WSHShell.regWrite "HKLM\Software\ODBC\ODBC.INI\classifieds\Engines\Jet\", ""

WSHShell.regWrite "HKLM\Software\ODBC\ODBC.INI\classifieds\Engines\Jet\ImplicitCommitSync", ""

WSHShell.regWrite "HKLM\Software\ODBC\ODBC.INI\classifieds\Engines\Jet\MaxBufferSize", 00000800, "REG_DWORD"

WSHShell.regWrite "HKLM\Software\ODBC\ODBC.INI\classifieds\Engines\Jet\PageTimeout", 00000005, "REG_DWORD"

WSHShell.regWrite "HKLM\Software\ODBC\ODBC.INI\classifieds\Engines\Jet\Threads", 00000003, "REG_DWORD"

WSHShell.regWrite "HKLM\Software\ODBC\ODBC.INI\classifieds\Engines\Jet\UserCommitSync" ,"Yes"

Response.write "Registry Modifications Complete!"


When I FTP’ed the above “RegistryEdit.asp” page to my webspace on my friend’s machine, and opened my browser with, Voila!

All the correct ODBC entries were restored on the web server! My classifieds section worked great!

The key here is to understand the syntax involved in getting the difference between creating a registry “KEY”, and entering a key or subkey “VALUE”. The documentation (and example)  from Microsoft on the Wscript.Shell  “Regwrite”  syntax is relatively poor. Here’s the catch:

When you want to CREATE a new key (or just make sure that it’s already there), you place a backslash (‘\”) at the end of the first string in the “Regwrite” method line.  So if you look at my script, the first thing I needed to do was to recreate the “classifieds” KEY. I did this with :

WSHShell.RegWrite "HKLM\Software\ODBC\ODBC.INI\classifieds\", "Default"

I put “Default” in there; you can put an empty string (“”) if you like. The Important thing to remember is, the first string after the WSHShell.RegWrite directive is terminated in a backslash when you want to create a key instead of write a key value.

Now that I have made sure the “HKLM\Software\ODBC\ODBC.INI\classifieds\” key is there, I am ready to write the subkeys and their values there, like this:

WSHShell.RegWrite "HKLM\Software\ODBC\ODBC.INI\classifieds\Driver", "C:\WINDOWS\SYSTEM\odbcjt32.dll"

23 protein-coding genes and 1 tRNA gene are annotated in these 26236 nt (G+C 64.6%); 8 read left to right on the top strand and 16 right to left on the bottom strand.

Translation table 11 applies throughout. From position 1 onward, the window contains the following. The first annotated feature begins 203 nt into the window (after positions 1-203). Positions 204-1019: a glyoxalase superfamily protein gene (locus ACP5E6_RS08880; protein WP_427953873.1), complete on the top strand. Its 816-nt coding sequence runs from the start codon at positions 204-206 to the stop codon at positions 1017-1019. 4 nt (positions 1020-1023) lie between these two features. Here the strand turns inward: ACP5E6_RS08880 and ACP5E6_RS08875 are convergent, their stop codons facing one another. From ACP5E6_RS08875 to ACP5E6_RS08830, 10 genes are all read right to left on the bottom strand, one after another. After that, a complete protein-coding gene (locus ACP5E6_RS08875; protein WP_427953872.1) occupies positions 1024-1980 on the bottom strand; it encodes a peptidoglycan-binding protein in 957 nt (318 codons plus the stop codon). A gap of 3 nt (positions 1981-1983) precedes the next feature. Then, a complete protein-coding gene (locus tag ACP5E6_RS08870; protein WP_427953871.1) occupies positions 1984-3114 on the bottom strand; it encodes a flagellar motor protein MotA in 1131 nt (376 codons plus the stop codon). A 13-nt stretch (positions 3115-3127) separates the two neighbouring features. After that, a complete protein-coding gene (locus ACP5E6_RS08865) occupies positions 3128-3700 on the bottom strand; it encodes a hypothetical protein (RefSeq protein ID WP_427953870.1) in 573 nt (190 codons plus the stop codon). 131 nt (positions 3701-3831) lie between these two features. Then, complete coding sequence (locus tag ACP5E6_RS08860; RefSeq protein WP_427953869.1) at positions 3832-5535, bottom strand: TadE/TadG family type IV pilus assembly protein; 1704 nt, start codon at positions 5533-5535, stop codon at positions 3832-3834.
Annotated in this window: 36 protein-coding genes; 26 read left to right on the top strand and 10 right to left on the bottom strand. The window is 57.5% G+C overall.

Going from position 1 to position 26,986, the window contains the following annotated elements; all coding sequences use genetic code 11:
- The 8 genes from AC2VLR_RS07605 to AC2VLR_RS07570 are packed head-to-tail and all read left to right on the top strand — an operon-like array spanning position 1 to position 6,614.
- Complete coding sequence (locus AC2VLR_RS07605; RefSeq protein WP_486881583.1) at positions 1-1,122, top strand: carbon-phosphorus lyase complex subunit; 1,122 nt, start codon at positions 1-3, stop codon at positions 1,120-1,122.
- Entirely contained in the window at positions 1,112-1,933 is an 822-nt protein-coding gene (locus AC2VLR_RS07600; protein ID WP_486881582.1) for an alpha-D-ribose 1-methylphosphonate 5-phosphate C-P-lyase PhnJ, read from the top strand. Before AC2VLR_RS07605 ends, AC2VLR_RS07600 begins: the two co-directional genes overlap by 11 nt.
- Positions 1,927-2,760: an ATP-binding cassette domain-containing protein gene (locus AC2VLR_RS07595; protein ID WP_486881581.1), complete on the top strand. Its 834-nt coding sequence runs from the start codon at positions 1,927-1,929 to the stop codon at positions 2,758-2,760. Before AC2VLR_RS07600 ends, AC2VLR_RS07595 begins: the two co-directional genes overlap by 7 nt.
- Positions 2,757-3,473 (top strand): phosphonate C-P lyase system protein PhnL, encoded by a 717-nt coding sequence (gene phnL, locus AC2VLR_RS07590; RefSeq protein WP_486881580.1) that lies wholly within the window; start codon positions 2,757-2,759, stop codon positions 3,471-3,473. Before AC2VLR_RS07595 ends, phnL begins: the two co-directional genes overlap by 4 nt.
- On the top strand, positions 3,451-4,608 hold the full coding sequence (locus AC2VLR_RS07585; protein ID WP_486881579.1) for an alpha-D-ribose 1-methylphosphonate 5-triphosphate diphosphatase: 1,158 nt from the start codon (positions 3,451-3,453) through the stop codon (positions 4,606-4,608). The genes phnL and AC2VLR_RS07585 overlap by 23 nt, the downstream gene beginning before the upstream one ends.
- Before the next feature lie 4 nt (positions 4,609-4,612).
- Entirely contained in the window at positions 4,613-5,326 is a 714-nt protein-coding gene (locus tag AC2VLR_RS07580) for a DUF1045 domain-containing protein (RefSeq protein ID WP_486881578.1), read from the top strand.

The syntax is:

object.RegWrite strName, anyValue [,strType]


WshShell object.


Key or value name to write.


The value to write into the key or registry value.


Optional. The data type for the value being stored in the registry.

If strName ends with the backslash character (\), this method returns (creates) the key instead of the value. StrName must begin with one of following root key names:













RegWrite supports strType as REG_SZ, REG_EXPAND_SZ, REG_DWORD, and REG_BINARY. If another data type is passed as strType, RegWrite returns E_INVALIDARG

Of course, you can also read registry values from within as ASP script or instantiated COM component by using the corresponding “RegRead” method. I have found this process to be reasonably fast, and that means we have an alternative method of storing state in the registry, rather than relying on cookies, ASP session variables, the querystring, hidden form fields or a database.  Of course, if you have a lot of users and many keys and values to write, you could create a really big registry, so you have to think things through. But it’s a nice tool to know about.

This should give you the basics of what it takes to write to the Windows registry remotely using ASP with VBScript and the Windows Scripting Host Shell Object.